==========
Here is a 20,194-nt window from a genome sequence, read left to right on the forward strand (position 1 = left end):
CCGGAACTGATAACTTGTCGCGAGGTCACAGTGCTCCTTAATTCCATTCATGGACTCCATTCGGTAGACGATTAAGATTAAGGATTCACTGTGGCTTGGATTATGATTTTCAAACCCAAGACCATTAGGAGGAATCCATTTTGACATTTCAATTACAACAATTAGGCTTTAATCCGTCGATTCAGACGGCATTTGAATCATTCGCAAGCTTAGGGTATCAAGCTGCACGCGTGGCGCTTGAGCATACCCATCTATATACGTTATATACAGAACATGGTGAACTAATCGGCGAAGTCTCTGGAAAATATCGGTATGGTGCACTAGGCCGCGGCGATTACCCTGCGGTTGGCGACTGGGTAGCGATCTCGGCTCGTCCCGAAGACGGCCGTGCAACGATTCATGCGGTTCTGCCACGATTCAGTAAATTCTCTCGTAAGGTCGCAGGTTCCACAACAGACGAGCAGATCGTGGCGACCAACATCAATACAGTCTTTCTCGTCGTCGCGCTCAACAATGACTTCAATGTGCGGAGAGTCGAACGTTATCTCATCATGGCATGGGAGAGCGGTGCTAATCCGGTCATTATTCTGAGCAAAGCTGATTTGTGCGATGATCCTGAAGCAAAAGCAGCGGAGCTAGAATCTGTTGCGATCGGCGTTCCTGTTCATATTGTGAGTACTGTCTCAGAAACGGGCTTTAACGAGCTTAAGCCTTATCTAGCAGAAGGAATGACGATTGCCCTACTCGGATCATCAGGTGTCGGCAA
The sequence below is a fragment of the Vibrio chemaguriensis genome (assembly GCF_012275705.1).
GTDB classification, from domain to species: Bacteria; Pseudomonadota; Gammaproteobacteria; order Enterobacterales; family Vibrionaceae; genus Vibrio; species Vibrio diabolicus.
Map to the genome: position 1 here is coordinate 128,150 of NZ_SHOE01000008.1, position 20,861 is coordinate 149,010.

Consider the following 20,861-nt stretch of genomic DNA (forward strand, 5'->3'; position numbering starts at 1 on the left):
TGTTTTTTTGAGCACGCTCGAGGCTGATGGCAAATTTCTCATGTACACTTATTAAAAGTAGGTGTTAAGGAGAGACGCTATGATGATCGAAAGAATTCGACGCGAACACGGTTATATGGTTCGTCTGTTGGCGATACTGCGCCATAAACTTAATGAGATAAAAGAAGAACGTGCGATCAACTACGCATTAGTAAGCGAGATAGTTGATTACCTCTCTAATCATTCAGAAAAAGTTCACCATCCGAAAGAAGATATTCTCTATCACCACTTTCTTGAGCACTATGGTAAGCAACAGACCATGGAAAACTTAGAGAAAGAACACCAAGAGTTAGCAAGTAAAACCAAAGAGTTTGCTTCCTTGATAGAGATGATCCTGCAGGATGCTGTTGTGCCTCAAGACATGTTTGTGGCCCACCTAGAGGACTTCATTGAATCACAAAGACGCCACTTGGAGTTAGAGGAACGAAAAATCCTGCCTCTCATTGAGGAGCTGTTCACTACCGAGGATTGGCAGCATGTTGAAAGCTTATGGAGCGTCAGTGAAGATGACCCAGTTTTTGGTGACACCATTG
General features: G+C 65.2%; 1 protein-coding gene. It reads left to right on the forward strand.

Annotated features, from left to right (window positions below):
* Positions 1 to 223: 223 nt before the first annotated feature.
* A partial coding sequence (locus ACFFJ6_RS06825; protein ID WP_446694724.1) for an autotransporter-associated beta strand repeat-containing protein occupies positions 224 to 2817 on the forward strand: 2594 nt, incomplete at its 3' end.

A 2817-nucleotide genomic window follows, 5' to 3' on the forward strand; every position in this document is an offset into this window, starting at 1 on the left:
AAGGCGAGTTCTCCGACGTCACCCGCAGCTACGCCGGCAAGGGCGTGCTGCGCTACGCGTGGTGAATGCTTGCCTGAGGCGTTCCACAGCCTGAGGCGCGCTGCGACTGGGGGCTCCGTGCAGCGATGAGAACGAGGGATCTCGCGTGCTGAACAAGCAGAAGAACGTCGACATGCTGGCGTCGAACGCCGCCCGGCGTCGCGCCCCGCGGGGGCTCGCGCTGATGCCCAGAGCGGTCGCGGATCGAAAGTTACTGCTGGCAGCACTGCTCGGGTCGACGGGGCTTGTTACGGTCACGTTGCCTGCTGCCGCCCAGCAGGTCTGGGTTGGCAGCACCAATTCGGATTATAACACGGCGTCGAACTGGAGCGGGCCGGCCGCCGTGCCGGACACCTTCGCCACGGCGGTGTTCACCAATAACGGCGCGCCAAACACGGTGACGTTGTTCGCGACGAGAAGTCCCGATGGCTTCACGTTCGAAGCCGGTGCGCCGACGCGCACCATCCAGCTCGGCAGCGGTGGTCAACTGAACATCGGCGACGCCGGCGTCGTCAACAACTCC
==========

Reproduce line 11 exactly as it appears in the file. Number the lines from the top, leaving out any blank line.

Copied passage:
* A partial coding sequence (locus ACFFJ6_RS06825; protein ID WP_446694724.1) for an autotransporter-associated beta strand repeat-containing protein occupies positions 224 to 2817 on the forward strand: 2594 nt, incomplete at its 3' end.